COPYRIGHT 1999 G.G. ALONZY
I wonder if you have a recommendation about installing copper pipe. I am redoing my entire house from the main, and wonder if there is any advantage in using 3/4" copper pipe over 1/2" copper pipe. I am unsure, since the fixtures are all made for 1/2" pipe or smaller.
There is no advantage to using 3/4" copper pipe only if the fixture is designed for 1/2"" or smaller pipe and it is the ONLY fixture on the plumbing run. In reality most plumbing systems run a number of fixtures from each main feed line. For example, a bathroom sink faucet, toilet and shower will normally share the same feed. In that case, I would suggest using 3/4" pipe and then reduce it to 1/2" where ever you need to connect a fixture. The logic is elementary. Drawing on my dim knowledge of geometry, the volume of water in any length of 3/4" pipe is more than double the volume in the same length in 1/2" pipe. By using 3/4" pipe, you can run multiple fixtures with virtually no drop in water volume .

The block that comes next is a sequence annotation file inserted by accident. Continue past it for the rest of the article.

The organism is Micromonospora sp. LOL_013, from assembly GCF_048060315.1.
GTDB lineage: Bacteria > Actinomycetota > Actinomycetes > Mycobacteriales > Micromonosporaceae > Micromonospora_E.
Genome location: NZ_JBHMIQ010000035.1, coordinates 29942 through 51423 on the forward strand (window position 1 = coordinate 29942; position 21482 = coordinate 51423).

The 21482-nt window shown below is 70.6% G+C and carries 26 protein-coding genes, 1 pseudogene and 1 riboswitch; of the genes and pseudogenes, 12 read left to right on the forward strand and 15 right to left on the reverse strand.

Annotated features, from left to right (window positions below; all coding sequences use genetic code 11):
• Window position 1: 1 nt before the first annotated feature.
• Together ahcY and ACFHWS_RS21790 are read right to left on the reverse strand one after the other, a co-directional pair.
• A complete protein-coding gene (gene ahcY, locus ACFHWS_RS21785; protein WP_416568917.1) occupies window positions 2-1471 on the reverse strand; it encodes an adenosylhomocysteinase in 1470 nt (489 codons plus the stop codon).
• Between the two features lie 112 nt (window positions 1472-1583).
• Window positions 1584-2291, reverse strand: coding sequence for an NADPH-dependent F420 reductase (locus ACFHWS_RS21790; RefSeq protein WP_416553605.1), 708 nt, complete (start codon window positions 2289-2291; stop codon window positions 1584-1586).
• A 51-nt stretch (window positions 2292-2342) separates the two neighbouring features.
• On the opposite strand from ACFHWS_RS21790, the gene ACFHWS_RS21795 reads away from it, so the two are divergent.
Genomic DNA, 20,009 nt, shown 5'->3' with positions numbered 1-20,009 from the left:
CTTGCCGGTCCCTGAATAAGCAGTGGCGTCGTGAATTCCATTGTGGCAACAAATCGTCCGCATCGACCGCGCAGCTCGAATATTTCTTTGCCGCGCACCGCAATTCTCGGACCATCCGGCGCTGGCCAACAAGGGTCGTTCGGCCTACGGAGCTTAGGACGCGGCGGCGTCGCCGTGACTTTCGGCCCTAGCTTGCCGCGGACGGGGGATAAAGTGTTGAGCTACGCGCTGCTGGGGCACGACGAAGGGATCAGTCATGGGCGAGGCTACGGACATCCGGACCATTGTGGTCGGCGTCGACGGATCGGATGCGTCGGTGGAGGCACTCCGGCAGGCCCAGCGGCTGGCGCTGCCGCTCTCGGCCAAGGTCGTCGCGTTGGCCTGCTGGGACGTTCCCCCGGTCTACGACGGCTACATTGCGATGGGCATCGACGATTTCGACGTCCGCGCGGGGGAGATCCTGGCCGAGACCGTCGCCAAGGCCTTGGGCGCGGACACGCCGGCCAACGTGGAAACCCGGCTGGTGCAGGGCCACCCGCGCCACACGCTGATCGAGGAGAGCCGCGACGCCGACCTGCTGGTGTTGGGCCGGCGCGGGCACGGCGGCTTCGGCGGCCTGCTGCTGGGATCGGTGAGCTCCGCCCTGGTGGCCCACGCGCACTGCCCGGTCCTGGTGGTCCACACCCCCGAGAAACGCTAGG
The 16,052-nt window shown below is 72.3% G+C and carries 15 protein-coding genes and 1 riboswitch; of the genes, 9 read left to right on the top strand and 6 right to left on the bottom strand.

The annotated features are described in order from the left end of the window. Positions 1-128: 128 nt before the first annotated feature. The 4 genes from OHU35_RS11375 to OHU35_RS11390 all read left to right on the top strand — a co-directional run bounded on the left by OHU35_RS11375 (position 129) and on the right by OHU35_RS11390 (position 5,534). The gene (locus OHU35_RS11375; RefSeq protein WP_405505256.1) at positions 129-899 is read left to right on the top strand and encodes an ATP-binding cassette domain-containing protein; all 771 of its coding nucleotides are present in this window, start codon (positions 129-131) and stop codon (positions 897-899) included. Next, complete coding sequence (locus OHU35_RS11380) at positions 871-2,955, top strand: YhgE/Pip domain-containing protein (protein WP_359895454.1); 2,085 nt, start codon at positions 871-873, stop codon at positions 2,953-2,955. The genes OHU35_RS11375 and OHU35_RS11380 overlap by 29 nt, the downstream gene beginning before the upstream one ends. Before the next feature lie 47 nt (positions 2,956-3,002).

If you have ever lived in a house where a nice hot shower turns scalding because someone flushed a toilet, or where your sink faucet drops to a trickle because the dishwasher turned on, you will appreciate using the larger pipe! Of course, if you have a well system with low volume output, the larger pipe will have less of an effect. It will help somewhat, though. You must also be careful with your hot water system. Some water heaters, especially "on demand" types (as opposed to tank water heaters) cannot produce enough water volume through a 3/4" pipe to supply fully heated water to multiple fixtures. Consult with the furnace documentation of a knowledgeable HVAC person for more info.
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